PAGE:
I’m feeling ambivalent about the holidays this year. Until a few months ago I thought ambivalent meant not caring. But then, while watching the Daniel Tiger episode “Daniel’s Day of Many Feelings,” I learned that to be ambivalent is to have mixed feelings or contradictory ideas about someone or something.
In stressful years past, by mid-November my best friend and I are singing “We need a little Christmas” and eagerly awaiting the day when we bring out the décor. This year, not so much.
This year, the holidays feel like just another day to anticipate only to be mildly disappointed. For her this is because her mother died in May and she is mourning the absence of being nagged about the Thanksgiving menu.
It would be easy to say my ambivalence is because my family entered a new reality where we trade off holidays. Cole is with me for Thanksgiving and will be out of town with his dad for Christmas. Last year it was the other way around. But I’m not sure that’s the source of my mixed emotions.
Until a few years ago I relished Thanksgiving. Preferred it to Christmas really. But the sheen on both days has worn thin. I was certain that having a child would bring the sparkle back. It hasn’t.
In pondering my attitude I notice that any joy I feel about the holidays is rooted in preparation.
Missing the liturgical seasons of Advent and Lent, the seasons of preparation, was one of the things that drew me back to church. I yearned for the Sundays of my youth when we would gather at dinner, light a candle on the Advent wreath, and read a little scripture. And while my mother still sent small gifts for St. Nicholas day and a new ornament for my tree, without her presence, and without an Advent calendar to open and M&Ms to eat, it wasn’t the same.
To be honest, I love getting presents. I’m kind of ashamed to say I still get a little-girl-thrill upon seeing wrapped packages with my name on the tag. And yet even in all the material excitement, as a child and as today, the preparation means more than the event.
I’ve only hosted Thanksgiving dinner a handful of times and I’m not doing so this year. It’s a lot of work. I’m grateful that the bulk of the time and expense does not fall to me. But to in all honesty, I’d be happy to do it. Again, ambivalent.
This year, as in many years past, we will celebrate Thanksgiving at my uncle’s house here in town. The number in our party has dwindled again this year as friends who normally attend won’t be there. My aunt’s father passed away last week so he won’t be there either. But my grandmother will – the tough old broad who is having a remarkable recovery from a stroke– and for that I have profound gratitude.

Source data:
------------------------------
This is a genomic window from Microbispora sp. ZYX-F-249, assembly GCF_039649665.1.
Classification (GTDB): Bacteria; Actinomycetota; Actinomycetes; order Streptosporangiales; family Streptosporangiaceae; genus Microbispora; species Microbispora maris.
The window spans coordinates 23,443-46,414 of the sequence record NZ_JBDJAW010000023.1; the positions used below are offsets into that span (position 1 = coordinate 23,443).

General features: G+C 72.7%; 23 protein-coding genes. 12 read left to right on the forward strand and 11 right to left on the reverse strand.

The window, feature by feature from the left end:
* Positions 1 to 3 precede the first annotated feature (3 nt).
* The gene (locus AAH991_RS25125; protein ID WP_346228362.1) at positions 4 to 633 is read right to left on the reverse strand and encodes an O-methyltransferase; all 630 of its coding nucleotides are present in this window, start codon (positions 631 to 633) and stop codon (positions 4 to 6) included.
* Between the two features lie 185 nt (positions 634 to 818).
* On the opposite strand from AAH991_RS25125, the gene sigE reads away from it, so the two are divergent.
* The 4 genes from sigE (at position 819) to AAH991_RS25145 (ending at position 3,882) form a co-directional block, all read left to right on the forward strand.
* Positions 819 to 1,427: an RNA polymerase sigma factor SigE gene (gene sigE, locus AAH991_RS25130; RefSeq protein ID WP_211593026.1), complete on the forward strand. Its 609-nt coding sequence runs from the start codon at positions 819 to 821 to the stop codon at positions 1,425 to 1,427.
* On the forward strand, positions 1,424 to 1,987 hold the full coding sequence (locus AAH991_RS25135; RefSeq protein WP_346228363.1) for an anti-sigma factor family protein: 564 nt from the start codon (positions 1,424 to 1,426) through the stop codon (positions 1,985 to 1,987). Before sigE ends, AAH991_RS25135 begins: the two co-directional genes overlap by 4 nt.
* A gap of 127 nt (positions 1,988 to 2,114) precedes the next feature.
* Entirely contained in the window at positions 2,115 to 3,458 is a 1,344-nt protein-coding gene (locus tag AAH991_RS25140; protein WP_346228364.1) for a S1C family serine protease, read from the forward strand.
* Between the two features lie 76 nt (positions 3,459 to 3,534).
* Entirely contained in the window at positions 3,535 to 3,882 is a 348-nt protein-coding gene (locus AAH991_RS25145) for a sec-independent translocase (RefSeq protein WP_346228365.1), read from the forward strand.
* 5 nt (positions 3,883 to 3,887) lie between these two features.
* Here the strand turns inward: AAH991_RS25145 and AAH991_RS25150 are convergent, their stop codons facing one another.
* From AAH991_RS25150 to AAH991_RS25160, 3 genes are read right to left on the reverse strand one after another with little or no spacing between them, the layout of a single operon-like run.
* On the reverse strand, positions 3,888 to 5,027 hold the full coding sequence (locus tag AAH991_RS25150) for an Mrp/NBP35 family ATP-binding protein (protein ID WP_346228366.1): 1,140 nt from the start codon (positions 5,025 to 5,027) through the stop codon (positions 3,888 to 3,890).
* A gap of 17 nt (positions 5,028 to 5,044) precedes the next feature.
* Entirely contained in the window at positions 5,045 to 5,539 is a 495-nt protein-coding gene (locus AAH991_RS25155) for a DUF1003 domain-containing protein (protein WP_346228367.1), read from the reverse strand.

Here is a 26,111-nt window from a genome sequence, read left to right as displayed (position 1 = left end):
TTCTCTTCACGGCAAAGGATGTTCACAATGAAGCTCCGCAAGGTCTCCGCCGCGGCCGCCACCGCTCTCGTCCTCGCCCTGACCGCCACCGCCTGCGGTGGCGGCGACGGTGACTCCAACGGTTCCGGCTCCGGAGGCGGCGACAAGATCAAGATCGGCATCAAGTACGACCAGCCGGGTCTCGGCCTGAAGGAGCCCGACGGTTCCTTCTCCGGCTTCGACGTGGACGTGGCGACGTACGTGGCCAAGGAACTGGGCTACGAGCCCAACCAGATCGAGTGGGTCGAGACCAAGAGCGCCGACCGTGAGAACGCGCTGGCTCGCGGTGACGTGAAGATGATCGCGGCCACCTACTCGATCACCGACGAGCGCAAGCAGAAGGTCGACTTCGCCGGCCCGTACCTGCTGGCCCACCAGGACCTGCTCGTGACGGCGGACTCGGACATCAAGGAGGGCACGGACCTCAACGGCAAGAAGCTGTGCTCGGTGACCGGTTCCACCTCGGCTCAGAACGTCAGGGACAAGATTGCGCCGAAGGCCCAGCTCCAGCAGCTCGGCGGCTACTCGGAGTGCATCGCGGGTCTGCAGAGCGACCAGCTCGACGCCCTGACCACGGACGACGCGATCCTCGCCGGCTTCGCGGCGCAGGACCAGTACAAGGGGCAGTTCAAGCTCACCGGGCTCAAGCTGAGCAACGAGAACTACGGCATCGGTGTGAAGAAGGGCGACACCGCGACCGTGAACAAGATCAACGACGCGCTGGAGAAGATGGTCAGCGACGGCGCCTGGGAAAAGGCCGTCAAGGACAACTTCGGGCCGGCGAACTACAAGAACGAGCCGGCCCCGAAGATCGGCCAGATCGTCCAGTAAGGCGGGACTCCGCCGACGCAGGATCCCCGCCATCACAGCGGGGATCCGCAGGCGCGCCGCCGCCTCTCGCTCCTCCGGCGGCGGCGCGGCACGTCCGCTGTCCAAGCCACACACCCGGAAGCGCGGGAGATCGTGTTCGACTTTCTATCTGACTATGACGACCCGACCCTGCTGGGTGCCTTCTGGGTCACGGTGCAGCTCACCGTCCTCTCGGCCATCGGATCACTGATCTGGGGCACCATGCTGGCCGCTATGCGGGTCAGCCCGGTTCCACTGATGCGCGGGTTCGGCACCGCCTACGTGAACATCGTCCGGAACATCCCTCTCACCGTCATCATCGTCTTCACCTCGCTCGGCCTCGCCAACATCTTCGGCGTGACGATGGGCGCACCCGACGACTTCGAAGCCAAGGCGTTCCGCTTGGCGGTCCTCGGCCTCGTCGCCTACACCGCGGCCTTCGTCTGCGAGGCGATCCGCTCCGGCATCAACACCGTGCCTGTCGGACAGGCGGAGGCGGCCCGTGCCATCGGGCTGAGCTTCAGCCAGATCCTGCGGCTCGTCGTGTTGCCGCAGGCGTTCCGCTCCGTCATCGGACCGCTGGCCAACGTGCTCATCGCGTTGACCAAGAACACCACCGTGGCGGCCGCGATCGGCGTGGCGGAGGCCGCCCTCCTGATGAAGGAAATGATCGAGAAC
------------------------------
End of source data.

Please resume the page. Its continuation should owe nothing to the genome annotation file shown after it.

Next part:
Last year one of the friend’s in attendance did something different. She put some twigs in a pretty vase, passed out construction paper leaves, and asked us all to write down one thing we were thankful for. I like this and this year will bring the paper and the tree.
Since I’m gluten free and can’t eat traditional stuffing or pie, I’m going to make my own. Trader Joe’s has an intriguing cauliflower stuffing which could either be delicious or disgusting but since it’s cheap and frozen I’ll give it a whirl. I’ve also called my grandmother to see if she’ll bring along some photographs from a train ride in the Canadian Rockies she took a decade ago. Cole loves trains. I think he will enjoy the photos as much as Grandma will enjoy sharing them with her eldest great-grandchild.
In just those few, small acts – making a Thank You tree, cooking some food, planning something special for Cole – a little shimmer has returned to Thanksgiving. I can’t fully get past the tricky origins of this holiday nor do I want to. To quote Bryan Stevenson, “We are a post genocidal people, and we have not dealt with that.”
We aren’t obligated to celebrate Thanksgiving, or any holiday really. We do so by choice. I’m doing so by choice. This year I’m choosing to prepare myself and my son for a day of gratitude by preparing an offering of love. As he gets older we’ll discuss the backstory of the day with more candor and find our own ways of dealing with it. This year I’m choosing to prepare myself and my son to receive the offerings of love freely given by our family.
And that’s as it should be. In our America, Thanksgiving stands as a gateway to a season of giving and receiving. Giving our hearts to one another, receiving the hearts offered to us. Celebrating all that God gives to us and receiving it with open arms. Which is perhaps the most difficult thing to do. The part that requires preparation. Giving is easy. Receiving is hard.
But as the great Mary Oliver* writes:
I don’t want you to just sit down at the table.
I don’t want you to just eat and be content.
I want you to walk out into the fields
Where the water is shining and the rice has risen.
I want you to stand there far from this white tablecloth.
I want you to fill your hands with mud, like a blessing.
Mary Oliver, New and Selected Poems, Vol 1. Beacon Press. Boston. 1992
If I could just post Mary Oliver poems each week and call it a day, I would!